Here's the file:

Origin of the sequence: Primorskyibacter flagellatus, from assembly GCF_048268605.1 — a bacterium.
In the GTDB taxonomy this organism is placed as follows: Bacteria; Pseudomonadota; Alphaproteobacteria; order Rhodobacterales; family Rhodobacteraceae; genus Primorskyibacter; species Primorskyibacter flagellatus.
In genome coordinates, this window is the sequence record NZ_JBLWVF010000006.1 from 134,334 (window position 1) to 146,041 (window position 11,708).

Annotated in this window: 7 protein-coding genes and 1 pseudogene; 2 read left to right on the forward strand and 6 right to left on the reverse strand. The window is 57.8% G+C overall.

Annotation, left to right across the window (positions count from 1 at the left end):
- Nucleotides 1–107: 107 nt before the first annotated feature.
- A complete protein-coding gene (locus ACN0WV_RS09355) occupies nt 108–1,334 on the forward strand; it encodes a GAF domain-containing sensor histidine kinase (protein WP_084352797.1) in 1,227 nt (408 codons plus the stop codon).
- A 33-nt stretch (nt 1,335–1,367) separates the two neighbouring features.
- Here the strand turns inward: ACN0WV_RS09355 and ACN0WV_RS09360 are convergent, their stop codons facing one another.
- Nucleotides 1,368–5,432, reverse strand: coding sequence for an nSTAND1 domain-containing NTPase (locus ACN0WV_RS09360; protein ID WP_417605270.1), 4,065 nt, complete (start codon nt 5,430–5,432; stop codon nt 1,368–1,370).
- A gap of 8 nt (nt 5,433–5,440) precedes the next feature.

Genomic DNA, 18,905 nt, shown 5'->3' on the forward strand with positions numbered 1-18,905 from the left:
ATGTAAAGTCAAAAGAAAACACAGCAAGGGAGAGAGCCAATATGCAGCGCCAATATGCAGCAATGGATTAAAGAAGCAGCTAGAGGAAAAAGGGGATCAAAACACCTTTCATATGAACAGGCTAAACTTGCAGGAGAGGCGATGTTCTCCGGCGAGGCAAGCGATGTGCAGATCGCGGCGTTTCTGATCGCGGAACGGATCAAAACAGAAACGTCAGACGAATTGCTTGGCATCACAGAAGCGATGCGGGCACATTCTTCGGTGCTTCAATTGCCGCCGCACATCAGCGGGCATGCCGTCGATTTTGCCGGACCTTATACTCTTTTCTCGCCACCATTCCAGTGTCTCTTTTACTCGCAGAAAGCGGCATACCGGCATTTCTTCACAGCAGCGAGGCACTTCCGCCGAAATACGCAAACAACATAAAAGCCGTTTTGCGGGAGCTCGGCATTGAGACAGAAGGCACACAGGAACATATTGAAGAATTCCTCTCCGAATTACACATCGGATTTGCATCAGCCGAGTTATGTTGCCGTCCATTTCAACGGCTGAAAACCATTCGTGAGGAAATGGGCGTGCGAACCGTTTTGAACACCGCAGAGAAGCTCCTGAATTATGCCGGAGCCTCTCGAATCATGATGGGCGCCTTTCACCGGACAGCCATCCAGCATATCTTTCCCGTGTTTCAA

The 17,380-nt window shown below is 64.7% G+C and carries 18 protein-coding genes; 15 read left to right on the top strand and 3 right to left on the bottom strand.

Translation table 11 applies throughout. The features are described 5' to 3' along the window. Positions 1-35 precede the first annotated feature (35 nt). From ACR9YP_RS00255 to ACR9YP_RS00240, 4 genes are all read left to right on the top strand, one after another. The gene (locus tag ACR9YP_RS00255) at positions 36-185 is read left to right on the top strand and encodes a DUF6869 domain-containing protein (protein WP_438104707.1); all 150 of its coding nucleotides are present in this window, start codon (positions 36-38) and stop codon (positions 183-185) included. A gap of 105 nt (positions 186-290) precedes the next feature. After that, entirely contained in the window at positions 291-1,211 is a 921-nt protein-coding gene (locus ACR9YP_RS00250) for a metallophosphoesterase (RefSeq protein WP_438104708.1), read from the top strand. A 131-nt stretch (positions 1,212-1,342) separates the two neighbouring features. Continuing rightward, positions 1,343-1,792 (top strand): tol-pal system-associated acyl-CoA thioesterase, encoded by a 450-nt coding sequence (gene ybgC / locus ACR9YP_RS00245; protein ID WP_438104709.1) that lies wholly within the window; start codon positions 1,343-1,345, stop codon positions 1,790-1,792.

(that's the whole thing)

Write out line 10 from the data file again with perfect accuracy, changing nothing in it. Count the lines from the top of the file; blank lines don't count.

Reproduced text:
- Nucleotides 1,368–5,432, reverse strand: coding sequence for an nSTAND1 domain-containing NTPase (locus ACN0WV_RS09360; protein ID WP_417605270.1), 4,065 nt, complete (start codon nt 5,430–5,432; stop codon nt 1,368–1,370).